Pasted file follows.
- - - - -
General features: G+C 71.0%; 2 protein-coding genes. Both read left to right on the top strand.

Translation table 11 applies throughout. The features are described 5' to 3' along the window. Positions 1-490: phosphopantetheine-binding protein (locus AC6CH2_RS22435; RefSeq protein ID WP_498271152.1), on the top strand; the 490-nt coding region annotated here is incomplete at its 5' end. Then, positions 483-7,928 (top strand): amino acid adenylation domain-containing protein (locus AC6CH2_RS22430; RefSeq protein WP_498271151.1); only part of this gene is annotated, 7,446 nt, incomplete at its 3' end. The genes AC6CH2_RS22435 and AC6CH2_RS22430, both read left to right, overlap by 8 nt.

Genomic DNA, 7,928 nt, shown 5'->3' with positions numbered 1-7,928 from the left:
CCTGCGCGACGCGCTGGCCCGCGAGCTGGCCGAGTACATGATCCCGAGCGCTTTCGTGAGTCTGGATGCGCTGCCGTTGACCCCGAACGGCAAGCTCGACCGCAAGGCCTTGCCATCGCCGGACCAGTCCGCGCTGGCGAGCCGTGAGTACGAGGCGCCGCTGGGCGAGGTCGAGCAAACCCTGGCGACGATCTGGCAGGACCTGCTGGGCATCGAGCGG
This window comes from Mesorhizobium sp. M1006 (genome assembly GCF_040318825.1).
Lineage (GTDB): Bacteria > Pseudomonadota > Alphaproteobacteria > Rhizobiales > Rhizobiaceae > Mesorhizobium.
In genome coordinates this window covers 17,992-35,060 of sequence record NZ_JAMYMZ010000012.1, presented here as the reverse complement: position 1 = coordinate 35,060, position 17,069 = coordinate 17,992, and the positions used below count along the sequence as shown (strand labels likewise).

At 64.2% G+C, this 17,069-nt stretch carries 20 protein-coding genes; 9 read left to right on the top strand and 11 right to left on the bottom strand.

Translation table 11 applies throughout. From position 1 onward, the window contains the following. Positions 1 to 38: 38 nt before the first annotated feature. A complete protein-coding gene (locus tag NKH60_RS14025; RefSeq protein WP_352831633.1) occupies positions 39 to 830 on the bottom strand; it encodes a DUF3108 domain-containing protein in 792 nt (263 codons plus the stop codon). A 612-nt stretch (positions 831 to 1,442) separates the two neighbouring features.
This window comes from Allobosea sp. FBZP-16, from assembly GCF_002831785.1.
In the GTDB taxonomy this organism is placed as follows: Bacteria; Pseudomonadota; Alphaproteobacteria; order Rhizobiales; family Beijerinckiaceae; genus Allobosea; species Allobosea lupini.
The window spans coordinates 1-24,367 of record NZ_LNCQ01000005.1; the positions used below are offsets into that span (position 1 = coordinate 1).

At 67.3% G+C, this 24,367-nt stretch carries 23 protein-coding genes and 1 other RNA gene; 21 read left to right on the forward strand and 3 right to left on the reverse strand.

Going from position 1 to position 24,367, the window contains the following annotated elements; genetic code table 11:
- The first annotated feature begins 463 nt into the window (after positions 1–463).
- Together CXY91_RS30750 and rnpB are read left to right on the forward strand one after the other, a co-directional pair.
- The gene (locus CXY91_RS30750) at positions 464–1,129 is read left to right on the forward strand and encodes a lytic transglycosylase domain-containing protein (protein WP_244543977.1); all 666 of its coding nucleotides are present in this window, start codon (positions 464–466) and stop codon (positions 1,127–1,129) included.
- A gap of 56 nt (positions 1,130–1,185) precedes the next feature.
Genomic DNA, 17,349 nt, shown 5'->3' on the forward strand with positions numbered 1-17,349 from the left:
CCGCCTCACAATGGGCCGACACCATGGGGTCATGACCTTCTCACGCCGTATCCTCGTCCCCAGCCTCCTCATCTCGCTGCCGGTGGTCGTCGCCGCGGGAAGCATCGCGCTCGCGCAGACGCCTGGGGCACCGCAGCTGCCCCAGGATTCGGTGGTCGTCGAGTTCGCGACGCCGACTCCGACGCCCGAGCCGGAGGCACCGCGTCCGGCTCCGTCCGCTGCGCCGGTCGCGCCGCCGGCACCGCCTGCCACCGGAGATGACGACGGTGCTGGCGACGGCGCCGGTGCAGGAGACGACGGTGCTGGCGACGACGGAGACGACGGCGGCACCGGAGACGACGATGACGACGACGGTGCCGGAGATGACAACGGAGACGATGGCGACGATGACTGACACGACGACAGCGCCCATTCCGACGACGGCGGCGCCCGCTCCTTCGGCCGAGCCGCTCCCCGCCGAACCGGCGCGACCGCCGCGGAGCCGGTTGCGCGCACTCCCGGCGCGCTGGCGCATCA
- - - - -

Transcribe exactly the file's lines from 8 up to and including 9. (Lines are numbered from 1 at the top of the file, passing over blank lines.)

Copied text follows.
At 64.2% G+C, this 17,069-nt stretch carries 20 protein-coding genes; 9 read left to right on the top strand and 11 right to left on the bottom strand.

Translation table 11 applies throughout. From position 1 onward, the window contains the following. Positions 1 to 38: 38 nt before the first annotated feature. A complete protein-coding gene (locus tag NKH60_RS14025; RefSeq protein WP_352831633.1) occupies positions 39 to 830 on the bottom strand; it encodes a DUF3108 domain-containing protein in 792 nt (263 codons plus the stop codon). A 612-nt stretch (positions 831 to 1,442) separates the two neighbouring features.